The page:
During a patient's visit with us, he or she may have medical students and residents participate in their care. We also have ongoing research programs in which the patient may be invited to participate. No one will ever be required to participate in any research and a patient's care will not be affected by this decision.

Patients should arrive 30 minutes early for their first appointment. If the patient is unable to arrive within 20 minutes of the appointment time we may not be able to see the person the same day.

Follow-up visits: 

Patients will have follow up visits with our neuropsychologists and/or social worker. After each visit, a written report is sent to the primary care physician and/or referring physician.

Claire Flaherty-Craig, Ph.D. 

Dr. Flaherty-Craig pursues research interests in neurodevelopmental disorders among pediatric cancer survivors, pediatric and adult epilepsy, pediatric and adult trauma patients and dementia in association with neurodegenerative disorders including Amyotrophic Lateral Sclerosis (Lou Gehrig's Disease), Myotonic Dystrophy, and Frontotemporal Lobar Degeneration. She has been affiliated with the Department of Neurology since 1992. Her experience has included 8 years as a team member of the in-patient adult neurorehabilitation unit, where she gained expertise with assessment and intervention approaches to optimize functioning following acquired disorders of cognition and affect.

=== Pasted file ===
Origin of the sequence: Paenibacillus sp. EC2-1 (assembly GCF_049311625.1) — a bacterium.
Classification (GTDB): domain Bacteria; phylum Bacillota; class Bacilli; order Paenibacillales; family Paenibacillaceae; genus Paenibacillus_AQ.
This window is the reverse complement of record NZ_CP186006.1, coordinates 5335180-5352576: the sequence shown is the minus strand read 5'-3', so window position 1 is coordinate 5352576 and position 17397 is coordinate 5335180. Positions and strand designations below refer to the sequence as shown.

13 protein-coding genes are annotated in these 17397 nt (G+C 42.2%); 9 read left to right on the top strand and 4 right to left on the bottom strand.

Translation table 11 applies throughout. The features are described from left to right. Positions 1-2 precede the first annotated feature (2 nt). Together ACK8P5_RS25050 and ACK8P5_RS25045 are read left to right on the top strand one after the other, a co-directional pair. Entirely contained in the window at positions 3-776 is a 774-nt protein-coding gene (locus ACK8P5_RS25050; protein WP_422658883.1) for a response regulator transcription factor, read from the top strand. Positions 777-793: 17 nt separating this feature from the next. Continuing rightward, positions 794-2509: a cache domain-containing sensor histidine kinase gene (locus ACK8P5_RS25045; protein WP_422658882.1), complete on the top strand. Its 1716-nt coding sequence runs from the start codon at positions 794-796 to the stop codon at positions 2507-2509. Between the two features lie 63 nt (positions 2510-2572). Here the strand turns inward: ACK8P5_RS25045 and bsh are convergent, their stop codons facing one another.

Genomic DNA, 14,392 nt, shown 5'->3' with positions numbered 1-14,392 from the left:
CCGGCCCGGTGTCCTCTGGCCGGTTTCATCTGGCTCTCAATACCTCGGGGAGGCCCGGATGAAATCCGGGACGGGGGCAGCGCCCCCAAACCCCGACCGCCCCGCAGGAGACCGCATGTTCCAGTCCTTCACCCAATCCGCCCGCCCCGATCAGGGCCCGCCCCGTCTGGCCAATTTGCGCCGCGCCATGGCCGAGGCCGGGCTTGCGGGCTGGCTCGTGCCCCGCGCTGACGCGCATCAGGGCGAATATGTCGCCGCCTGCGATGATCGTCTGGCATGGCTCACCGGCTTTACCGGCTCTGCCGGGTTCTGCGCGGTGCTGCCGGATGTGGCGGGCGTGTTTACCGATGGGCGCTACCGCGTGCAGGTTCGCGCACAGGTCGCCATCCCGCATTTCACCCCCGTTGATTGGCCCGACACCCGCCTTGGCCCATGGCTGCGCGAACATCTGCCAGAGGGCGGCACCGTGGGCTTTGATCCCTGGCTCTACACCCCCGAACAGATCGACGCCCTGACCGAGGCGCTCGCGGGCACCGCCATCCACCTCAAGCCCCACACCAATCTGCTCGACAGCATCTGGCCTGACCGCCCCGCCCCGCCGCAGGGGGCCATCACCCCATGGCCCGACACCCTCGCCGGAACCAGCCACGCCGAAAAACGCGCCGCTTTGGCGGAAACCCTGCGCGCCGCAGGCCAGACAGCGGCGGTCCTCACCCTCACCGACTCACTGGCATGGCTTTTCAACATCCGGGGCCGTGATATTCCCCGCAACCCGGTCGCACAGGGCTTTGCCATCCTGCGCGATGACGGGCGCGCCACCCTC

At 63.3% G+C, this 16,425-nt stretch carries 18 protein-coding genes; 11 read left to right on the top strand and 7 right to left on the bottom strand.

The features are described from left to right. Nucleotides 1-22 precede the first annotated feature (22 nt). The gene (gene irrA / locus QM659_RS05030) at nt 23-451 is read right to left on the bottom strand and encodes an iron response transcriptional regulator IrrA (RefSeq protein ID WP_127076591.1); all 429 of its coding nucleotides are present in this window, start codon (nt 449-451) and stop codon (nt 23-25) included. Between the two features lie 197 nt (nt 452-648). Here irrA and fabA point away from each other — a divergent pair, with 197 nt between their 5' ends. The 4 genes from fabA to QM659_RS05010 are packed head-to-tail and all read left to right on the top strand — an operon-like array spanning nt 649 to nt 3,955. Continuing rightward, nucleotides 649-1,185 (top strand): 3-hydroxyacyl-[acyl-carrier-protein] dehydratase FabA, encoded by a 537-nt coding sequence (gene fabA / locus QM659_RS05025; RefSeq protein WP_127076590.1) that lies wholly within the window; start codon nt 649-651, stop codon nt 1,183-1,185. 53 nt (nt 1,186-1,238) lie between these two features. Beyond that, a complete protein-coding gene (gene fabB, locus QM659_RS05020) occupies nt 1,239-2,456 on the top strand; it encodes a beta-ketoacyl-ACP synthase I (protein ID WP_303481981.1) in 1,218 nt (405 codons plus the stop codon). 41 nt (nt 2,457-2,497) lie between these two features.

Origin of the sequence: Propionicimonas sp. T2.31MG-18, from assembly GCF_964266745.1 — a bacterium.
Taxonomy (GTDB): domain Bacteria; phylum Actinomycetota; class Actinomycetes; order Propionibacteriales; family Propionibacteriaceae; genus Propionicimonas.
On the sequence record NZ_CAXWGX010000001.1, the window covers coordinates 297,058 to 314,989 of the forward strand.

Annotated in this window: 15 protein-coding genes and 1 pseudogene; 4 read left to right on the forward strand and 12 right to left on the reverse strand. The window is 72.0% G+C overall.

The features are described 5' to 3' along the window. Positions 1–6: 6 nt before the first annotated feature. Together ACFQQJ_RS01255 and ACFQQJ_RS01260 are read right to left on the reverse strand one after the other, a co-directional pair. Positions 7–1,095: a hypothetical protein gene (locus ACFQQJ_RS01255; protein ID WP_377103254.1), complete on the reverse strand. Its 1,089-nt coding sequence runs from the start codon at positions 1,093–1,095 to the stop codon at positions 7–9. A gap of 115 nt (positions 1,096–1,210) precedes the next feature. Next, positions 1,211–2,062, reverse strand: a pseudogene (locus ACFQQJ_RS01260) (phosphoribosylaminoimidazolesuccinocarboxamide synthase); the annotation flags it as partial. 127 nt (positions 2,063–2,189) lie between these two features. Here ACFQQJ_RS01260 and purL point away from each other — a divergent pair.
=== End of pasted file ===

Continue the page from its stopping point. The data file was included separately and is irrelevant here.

Paul Eslinger, Ph.D.

Dr. Eslinger conducts cognitive and neuroimaging investigation in several areas including: aging and Alzheimer's disease, Frontotemporal dementias, functional brain imaging of the development and maturation of executive functions and decision-making capabilities in children and adolescents, recovery from traumatic brain injury from sports and other injuries, as well as functional brain imaging of social cognition and social emotions. Studies are geared toward elucidating the neural mechanisms of cognition and emotion, the effects of pathophysiology on cognitive and emotional systems, and effects of treatment on brain reorganization and recovery of function. 

Daymond Wagner, M.A.

Daymond is one of our neuropsychology technicians. He is also the study coordinator and neuropsychology technician for our ongoing studies of cognitive function and structural markers in Parkinson's disease. He has an interest in right hemisphere dysfunction.

Brynn Welch, LPN 

Brynn Welch is a licensed practical nurse who has been practicing for 13 years. She joined the Department of Neurology in January, 2009 and works with the Memory and Cognitive Disorders and Epilepsy Clinics. She has extensive experience working with patients and families/caregivers of patients with chronic neurologic diseases that affect cognition and cause seizures. This extensive experience has allowed her be an integral part of the team and provides expert and compassionate care.

Sonya Diggs, LPN